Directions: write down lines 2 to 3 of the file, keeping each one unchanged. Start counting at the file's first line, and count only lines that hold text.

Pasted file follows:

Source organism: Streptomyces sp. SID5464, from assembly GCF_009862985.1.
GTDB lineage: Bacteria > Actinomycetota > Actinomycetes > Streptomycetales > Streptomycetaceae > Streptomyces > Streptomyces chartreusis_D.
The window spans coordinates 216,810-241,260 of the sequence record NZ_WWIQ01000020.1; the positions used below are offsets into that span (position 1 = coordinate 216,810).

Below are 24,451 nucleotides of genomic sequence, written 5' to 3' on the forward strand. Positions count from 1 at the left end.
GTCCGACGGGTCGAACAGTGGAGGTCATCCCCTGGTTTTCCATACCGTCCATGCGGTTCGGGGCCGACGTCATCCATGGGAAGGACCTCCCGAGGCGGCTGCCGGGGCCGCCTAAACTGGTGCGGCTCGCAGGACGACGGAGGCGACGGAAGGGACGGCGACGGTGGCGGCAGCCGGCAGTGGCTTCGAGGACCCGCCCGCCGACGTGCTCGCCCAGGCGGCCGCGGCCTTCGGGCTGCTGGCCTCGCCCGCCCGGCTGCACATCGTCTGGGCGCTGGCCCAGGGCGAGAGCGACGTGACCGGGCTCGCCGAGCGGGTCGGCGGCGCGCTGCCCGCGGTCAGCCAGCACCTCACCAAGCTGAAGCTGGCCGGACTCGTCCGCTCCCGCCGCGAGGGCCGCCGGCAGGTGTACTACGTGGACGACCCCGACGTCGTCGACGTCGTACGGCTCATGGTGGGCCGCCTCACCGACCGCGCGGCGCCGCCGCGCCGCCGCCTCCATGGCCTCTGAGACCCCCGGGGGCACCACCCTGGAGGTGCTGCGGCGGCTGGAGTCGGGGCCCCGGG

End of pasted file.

GTDB lineage: Bacteria > Actinomycetota > Actinomycetes > Streptomycetales > Streptomycetaceae > Streptomyces > Streptomyces chartreusis_D.
The window spans coordinates 216,810-241,260 of the sequence record NZ_WWIQ01000020.1; the positions used below are offsets into that span (position 1 = coordinate 216,810).